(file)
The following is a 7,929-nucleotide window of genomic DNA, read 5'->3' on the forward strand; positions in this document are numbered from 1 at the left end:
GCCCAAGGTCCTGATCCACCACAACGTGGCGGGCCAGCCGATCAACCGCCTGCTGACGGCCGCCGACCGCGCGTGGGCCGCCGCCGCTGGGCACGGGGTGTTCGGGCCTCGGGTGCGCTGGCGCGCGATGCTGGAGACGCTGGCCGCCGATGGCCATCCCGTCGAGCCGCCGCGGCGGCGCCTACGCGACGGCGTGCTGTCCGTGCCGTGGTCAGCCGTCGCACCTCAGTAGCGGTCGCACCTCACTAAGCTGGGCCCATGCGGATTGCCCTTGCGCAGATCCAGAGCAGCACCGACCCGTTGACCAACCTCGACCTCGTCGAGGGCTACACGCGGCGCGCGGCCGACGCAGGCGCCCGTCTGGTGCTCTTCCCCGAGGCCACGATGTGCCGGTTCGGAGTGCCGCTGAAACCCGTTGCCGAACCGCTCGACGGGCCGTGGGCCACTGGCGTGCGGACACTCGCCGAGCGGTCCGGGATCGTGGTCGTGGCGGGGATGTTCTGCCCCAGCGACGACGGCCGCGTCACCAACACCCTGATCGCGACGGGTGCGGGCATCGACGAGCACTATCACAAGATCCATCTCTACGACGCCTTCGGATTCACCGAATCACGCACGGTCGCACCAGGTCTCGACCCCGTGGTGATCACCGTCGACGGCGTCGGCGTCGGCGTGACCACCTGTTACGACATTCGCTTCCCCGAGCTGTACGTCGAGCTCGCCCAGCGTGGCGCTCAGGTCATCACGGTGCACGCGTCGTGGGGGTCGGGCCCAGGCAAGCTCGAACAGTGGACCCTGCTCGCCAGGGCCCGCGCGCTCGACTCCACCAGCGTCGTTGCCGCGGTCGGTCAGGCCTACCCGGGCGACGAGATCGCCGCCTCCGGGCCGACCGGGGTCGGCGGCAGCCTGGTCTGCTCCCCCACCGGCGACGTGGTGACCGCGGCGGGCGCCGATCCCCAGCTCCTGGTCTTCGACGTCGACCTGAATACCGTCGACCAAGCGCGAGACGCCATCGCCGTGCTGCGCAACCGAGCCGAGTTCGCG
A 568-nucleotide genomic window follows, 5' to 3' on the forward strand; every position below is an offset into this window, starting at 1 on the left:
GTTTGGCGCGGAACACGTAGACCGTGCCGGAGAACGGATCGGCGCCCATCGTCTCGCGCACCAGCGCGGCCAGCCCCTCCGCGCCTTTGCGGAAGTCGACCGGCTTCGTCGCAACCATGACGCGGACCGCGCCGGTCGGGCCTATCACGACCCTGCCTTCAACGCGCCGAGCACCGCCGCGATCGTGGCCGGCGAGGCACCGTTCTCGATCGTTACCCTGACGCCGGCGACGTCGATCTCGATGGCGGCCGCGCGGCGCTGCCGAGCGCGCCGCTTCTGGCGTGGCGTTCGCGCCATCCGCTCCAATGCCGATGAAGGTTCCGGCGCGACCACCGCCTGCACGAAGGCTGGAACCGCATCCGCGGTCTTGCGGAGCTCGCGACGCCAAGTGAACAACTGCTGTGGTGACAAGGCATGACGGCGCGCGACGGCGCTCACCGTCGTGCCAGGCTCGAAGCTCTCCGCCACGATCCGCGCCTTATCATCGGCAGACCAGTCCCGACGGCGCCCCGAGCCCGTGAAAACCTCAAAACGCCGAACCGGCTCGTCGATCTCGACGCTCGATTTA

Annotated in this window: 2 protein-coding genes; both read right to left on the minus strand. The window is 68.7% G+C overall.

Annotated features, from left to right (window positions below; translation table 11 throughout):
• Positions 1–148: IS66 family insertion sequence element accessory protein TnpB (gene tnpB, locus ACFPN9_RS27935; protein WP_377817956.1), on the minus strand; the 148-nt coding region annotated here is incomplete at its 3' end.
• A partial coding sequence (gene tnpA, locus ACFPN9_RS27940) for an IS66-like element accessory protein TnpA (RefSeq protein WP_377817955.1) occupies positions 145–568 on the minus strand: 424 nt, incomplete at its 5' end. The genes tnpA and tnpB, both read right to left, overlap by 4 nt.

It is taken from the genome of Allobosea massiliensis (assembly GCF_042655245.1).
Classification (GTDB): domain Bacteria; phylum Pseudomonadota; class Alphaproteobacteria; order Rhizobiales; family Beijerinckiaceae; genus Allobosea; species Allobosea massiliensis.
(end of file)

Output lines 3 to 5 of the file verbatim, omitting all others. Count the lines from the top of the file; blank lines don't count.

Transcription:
A 568-nucleotide genomic window follows, 5' to 3' on the forward strand; every position below is an offset into this window, starting at 1 on the left:
GTTTGGCGCGGAACACGTAGACCGTGCCGGAGAACGGATCGGCGCCCATCGTCTCGCGCACCAGCGCGGCCAGCCCCTCCGCGCCTTTGCGGAAGTCGACCGGCTTCGTCGCAACCATGACGCGGACCGCGCCGGTCGGGCCTATCACGACCCTGCCTTCAACGCGCCGAGCACCGCCGCGATCGTGGCCGGCGAGGCACCGTTCTCGATCGTTACCCTGACGCCGGCGACGTCGATCTCGATGGCGGCCGCGCGGCGCTGCCGAGCGCGCCGCTTCTGGCGTGGCGTTCGCGCCATCCGCTCCAATGCCGATGAAGGTTCCGGCGCGACCACCGCCTGCACGAAGGCTGGAACCGCATCCGCGGTCTTGCGGAGCTCGCGACGCCAAGTGAACAACTGCTGTGGTGACAAGGCATGACGGCGCGCGACGGCGCTCACCGTCGTGCCAGGCTCGAAGCTCTCCGCCACGATCCGCGCCTTATCATCGGCAGACCAGTCCCGACGGCGCCCCGAGCCCGTGAAAACCTCAAAACGCCGAACCGGCTCGTCGATCTCGACGCTCGATTTA

Annotated in this window: 2 protein-coding genes; both read right to left on the minus strand. The window is 68.7% G+C overall.